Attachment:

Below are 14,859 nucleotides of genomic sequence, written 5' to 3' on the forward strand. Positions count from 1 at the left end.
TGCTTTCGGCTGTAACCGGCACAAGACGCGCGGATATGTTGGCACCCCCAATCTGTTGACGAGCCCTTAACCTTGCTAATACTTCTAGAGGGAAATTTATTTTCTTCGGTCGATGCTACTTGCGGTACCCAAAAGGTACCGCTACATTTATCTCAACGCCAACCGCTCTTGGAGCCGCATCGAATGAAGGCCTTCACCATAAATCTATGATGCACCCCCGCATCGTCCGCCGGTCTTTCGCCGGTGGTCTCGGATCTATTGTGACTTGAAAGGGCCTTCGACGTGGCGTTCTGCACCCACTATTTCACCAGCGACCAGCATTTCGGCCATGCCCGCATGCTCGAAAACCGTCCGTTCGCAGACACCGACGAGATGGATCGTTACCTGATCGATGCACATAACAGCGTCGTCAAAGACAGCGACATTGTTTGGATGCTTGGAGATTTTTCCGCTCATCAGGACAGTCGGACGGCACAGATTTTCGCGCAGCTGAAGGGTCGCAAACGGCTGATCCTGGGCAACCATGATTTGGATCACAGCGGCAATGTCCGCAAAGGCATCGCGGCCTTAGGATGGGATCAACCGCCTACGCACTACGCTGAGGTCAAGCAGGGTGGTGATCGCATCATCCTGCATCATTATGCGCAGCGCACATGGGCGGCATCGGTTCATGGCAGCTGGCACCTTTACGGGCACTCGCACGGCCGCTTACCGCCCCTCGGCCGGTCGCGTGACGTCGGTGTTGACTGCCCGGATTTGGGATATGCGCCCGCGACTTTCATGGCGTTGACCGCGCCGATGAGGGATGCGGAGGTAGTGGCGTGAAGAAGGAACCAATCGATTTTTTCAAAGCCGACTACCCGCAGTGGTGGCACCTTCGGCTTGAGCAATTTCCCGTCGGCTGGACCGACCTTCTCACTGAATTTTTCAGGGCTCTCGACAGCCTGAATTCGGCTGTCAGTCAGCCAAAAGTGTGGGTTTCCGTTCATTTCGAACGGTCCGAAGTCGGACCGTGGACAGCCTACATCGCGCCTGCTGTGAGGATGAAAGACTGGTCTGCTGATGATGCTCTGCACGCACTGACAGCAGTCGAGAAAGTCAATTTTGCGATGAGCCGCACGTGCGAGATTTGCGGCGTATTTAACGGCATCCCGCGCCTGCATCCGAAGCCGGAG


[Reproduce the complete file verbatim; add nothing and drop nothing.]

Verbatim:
Below are 14,859 nucleotides of genomic sequence, written 5' to 3' on the forward strand. Positions count from 1 at the left end.
TGCTTTCGGCTGTAACCGGCACAAGACGCGCGGATATGTTGGCACCCCCAATCTGTTGACGAGCCCTTAACCTTGCTAATACTTCTAGAGGGAAATTTATTTTCTTCGGTCGATGCTACTTGCGGTACCCAAAAGGTACCGCTACATTTATCTCAACGCCAACCGCTCTTGGAGCCGCATCGAATGAAGGCCTTCACCATAAATCTATGATGCACCCCCGCATCGTCCGCCGGTCTTTCGCCGGTGGTCTCGGATCTATTGTGACTTGAAAGGGCCTTCGACGTGGCGTTCTGCACCCACTATTTCACCAGCGACCAGCATTTCGGCCATGCCCGCATGCTCGAAAACCGTCCGTTCGCAGACACCGACGAGATGGATCGTTACCTGATCGATGCACATAACAGCGTCGTCAAAGACAGCGACATTGTTTGGATGCTTGGAGATTTTTCCGCTCATCAGGACAGTCGGACGGCACAGATTTTCGCGCAGCTGAAGGGTCGCAAACGGCTGATCCTGGGCAACCATGATTTGGATCACAGCGGCAATGTCCGCAAAGGCATCGCGGCCTTAGGATGGGATCAACCGCCTACGCACTACGCTGAGGTCAAGCAGGGTGGTGATCGCATCATCCTGCATCATTATGCGCAGCGCACATGGGCGGCATCGGTTCATGGCAGCTGGCACCTTTACGGGCACTCGCACGGCCGCTTACCGCCCCTCGGCCGGTCGCGTGACGTCGGTGTTGACTGCCCGGATTTGGGATATGCGCCCGCGACTTTCATGGCGTTGACCGCGCCGATGAGGGATGCGGAGGTAGTGGCGTGAAGAAGGAACCAATCGATTTTTTCAAAGCCGACTACCCGCAGTGGTGGCACCTTCGGCTTGAGCAATTTCCCGTCGGCTGGACCGACCTTCTCACTGAATTTTTCAGGGCTCTCGACAGCCTGAATTCGGCTGTCAGTCAGCCAAAAGTGTGGGTTTCCGTTCATTTCGAACGGTCCGAAGTCGGACCGTGGACAGCCTACATCGCGCCTGCTGTGAGGATGAAAGACTGGTCTGCTGATGATGCTCTGCACGCACTGACAGCAGTCGAGAAAGTCAATTTTGCGATGAGCCGCACGTGCGAGATTTGCGGCGTATTTAACGGCATCCCGCGCCTGCATCCGAAGCCGGAG